Hayne prophecy reportedly fulfilled on the Gold Coast
ON THIS day two years ago, Jarryd Hayne suited up for the first time in San Francisco 49ers colours. He sliced through the Texas Houstons for a 53-yard run and his NFL pipe dream became a reality.
Twelve months after that and Hayne was making his debut for the Gold Coast Titans against the Warriors. He crunched Bodene Thompson to prevent him reaching him the stripe and later belted Shaun Johnson to force a knock on. He was back.
Fast forward to August, 2017, and Hayne has been dominating the headlines again, this time for a feud with coach Neil Henry, that despite the Titans mentor's denials, looks like costing at least one of them their job.
Hayne appeared to come out the winner in the bitter spat disrupting life on the glitter strip. After crisis talks on Monday it was reported Henry's a dead man walking.
But there are also suggestions Henry's impending departure doesn't mean Hayne is safe. The Titans are reportedly open to pushing the representative fullback out the door too. But crucially, he has the support of key players.
The Courier Mail reports gun Gold Coast halves Ash Taylor and Kane Elgey will refuse to sign new contracts with the club if Henry stays and Hayne goes. Titans CEO Graham Annesley has said previously the issues at the club go far beyond Hayne and Henry, which seems to be spot on.
Earlier in the week Newcastle great Matthew Johns said Taylor was the most important figure in this entire affair. The 22-year-old is a future superstar and someone the Titans can build their club around for the next decade. He needs to be happy.
Johns said the club should take whatever action is necessary to placate Taylor and keep him at the club beyond 2018 (when his current contract expires) because with Brisbane coach Wayne Bennett signalling his interest in luring the No. 7 to the Broncos, the stakes are high.
If today's reports are correct and Taylor has chosen Hayne over Henry, that prophecy has been fulfilled. It's why Henry will likely be given his marching orders after Thursday night's game against Parramatta.
But even if Hayne is retained he can't escape blame. Plenty have questioned the on-field effort of the man earning roughly $1.2 million a season.
"His performances haven't lived up to being a marquee player and getting the wage that he is," Eels legend and NSW Blues adviser Peter Sterling said on Fox Sports last night.
"If you're on that money you should be out there trying to win the game for your team ... I don't see it enough in Jarryd. I don't see effort on effort."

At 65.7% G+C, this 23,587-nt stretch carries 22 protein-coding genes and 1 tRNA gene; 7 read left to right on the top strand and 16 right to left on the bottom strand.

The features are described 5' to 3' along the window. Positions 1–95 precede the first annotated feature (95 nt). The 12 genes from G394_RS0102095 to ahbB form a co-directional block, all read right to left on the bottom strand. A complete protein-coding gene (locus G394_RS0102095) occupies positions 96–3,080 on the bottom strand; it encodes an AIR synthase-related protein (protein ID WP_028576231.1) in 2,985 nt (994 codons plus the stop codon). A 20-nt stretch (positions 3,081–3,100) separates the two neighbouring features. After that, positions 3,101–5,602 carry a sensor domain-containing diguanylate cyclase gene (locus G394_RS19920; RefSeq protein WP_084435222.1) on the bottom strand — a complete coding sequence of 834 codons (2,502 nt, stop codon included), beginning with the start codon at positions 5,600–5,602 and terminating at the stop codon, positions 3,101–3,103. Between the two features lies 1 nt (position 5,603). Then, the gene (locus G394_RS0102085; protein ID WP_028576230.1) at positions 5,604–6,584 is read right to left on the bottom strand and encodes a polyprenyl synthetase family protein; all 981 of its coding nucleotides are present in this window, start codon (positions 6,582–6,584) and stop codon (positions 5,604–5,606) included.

Many people share that belief and with good reason. He - along with plenty of teammates - have performed well below par in 2017. It's why the club is third last.
But why is Hayne so far from his best? Is he bored? Does he not care anymore?
When the prodigal son's return to the NRL was trumpeted at a press conference on the Gold Coast a year ago, much of his talk revolved around Parramatta. He'd said previously if he returned to rugby league he wanted to play for the Eels again. At that press conference he said "it was disappointing" and "it hurts me" he wasn't shaking hands with Eels coach Brad Arthur and receiving a blue and gold jersey instead.
The writing was on the wall. It sounded like he didn't want to be on the Gold Coast. How can you expect someone to play their best football up north when his mind was in Sydney's western suburbs?
Hayne's attitude has been routinely criticised. It started when news broke the Titans' leadership group fined him for his efforts during pre-season. Former Eels teammate Nathan Hindmarsh says the 29-year-old is an enigma and you can never be sure whether the Hayne Plane will take off or stall on the runway.
But NSW teammates Paul Gallen and Aaron Woods have both spoken on radio this week about how professional and meticulous he is in his preparation in Origin camps. So is it as simple as being motivated by the big occasion but not by the weekly grind of the NRL?
The man has played in front of huge crowds in the NFL. Nothing in any football code in Australia can compare to that, save for an Origin game and NRL and AFL grand finals. Before he headed to the US, Hayne spoke often about his admiration for sport in the States being as much an entertainment business as anything else. He wanted to be part of the bright lights, and he wanted those lights to be on him.
But the lights aren't as bright at 6pm on a Friday at Cbus Super Stadium as they are on a Monday night in San Francisco. How can you get excited playing in front of 10,000 fans in a half-empty stadium in Robina when you've experienced the roar of 70,000 at Levi's stadium?
Two years on from first wearing the 49ers jersey, maybe that reality is hitting Hayne harder than he could ever have imagined.